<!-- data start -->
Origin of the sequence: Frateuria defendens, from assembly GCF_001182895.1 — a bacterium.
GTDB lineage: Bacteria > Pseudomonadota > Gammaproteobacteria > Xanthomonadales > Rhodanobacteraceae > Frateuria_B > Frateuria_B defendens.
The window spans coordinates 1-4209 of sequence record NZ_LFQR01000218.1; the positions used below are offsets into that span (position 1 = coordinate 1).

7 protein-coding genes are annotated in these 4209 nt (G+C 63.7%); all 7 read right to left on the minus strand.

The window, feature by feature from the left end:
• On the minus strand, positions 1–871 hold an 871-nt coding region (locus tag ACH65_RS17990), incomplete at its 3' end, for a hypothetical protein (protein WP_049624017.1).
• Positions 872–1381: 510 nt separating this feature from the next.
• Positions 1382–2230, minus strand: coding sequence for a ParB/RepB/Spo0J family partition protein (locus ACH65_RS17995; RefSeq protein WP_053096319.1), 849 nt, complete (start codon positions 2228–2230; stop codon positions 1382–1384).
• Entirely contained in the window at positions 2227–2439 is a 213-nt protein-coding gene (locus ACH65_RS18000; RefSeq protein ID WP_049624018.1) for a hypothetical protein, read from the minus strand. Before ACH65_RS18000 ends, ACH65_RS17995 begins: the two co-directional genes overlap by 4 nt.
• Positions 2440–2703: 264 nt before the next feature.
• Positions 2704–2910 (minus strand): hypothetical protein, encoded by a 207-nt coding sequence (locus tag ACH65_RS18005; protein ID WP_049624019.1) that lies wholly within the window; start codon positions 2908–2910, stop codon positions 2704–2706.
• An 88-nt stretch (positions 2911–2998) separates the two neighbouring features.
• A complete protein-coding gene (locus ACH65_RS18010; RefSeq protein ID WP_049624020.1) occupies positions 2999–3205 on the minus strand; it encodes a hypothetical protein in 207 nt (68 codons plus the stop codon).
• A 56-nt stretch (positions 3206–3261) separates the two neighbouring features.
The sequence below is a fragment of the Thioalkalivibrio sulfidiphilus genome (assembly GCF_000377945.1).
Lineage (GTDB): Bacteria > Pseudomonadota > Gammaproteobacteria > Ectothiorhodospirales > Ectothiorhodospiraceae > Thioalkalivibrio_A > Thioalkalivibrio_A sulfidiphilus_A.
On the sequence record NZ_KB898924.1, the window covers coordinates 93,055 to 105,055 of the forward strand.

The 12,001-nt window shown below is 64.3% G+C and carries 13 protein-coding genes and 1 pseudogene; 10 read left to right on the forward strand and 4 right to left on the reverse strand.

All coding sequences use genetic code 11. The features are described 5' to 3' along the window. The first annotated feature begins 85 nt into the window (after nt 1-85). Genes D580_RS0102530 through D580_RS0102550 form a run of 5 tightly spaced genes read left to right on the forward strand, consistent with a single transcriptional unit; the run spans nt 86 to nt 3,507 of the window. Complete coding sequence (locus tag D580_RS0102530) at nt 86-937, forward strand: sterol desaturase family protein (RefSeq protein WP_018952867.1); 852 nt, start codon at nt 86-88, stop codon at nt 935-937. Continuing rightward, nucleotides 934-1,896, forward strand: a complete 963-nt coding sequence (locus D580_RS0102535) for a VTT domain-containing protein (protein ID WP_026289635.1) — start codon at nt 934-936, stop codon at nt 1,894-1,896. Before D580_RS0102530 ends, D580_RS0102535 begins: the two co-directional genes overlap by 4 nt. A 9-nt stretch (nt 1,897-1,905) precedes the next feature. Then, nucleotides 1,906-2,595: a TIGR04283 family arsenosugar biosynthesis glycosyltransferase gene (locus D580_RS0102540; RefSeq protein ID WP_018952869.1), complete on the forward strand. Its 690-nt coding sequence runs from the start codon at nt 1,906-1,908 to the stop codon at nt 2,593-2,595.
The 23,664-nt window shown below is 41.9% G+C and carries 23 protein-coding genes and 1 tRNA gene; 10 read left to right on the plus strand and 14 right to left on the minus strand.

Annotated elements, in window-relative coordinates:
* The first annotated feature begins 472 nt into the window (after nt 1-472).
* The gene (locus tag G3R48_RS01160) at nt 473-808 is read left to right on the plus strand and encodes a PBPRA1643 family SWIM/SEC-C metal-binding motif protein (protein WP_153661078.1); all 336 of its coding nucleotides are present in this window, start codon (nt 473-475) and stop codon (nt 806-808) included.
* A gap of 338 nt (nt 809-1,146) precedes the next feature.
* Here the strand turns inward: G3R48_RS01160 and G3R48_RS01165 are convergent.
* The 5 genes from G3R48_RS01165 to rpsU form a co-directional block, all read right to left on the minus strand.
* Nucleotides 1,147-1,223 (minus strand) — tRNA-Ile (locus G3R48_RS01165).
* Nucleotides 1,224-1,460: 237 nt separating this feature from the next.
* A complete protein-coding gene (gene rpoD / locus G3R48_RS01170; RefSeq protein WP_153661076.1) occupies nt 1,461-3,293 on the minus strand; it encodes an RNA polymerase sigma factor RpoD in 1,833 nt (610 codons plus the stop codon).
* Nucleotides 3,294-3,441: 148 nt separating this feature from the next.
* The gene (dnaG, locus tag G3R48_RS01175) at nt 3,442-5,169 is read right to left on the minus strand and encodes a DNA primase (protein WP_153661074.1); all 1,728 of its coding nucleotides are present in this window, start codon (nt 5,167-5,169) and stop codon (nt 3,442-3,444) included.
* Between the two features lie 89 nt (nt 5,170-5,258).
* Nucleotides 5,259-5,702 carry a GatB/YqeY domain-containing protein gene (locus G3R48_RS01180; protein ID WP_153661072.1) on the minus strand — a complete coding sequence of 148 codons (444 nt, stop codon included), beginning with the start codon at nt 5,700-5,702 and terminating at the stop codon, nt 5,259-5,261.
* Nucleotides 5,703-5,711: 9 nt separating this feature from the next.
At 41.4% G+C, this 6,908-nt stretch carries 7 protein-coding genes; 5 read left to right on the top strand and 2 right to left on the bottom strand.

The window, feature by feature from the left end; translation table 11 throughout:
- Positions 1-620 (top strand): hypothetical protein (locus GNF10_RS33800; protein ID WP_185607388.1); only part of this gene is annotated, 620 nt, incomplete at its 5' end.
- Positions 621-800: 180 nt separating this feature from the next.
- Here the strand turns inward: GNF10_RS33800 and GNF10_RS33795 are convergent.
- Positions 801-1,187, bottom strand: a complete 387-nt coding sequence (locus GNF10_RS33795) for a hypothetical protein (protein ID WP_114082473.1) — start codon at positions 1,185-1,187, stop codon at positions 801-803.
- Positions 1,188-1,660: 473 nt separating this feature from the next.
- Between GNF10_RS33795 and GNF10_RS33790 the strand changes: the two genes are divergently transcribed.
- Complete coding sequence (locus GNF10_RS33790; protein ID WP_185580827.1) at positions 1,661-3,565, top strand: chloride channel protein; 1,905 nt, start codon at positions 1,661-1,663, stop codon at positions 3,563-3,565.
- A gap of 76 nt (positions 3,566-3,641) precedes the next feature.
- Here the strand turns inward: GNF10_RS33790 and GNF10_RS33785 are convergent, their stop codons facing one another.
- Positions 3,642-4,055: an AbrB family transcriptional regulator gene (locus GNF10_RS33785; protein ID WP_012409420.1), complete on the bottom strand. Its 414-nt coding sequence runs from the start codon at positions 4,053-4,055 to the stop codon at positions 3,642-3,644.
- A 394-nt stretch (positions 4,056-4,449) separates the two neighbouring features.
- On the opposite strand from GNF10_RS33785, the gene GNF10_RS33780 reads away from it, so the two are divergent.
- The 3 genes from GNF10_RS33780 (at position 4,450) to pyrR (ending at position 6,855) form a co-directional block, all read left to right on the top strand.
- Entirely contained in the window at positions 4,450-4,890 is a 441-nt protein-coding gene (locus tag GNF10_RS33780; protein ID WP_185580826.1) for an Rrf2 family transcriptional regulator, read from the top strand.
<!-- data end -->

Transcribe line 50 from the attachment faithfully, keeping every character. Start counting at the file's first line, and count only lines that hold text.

- Entirely contained in the window at positions 4,450-4,890 is a 441-nt protein-coding gene (locus tag GNF10_RS33780; protein ID WP_185580826.1) for an Rrf2 family transcriptional regulator, read from the top strand.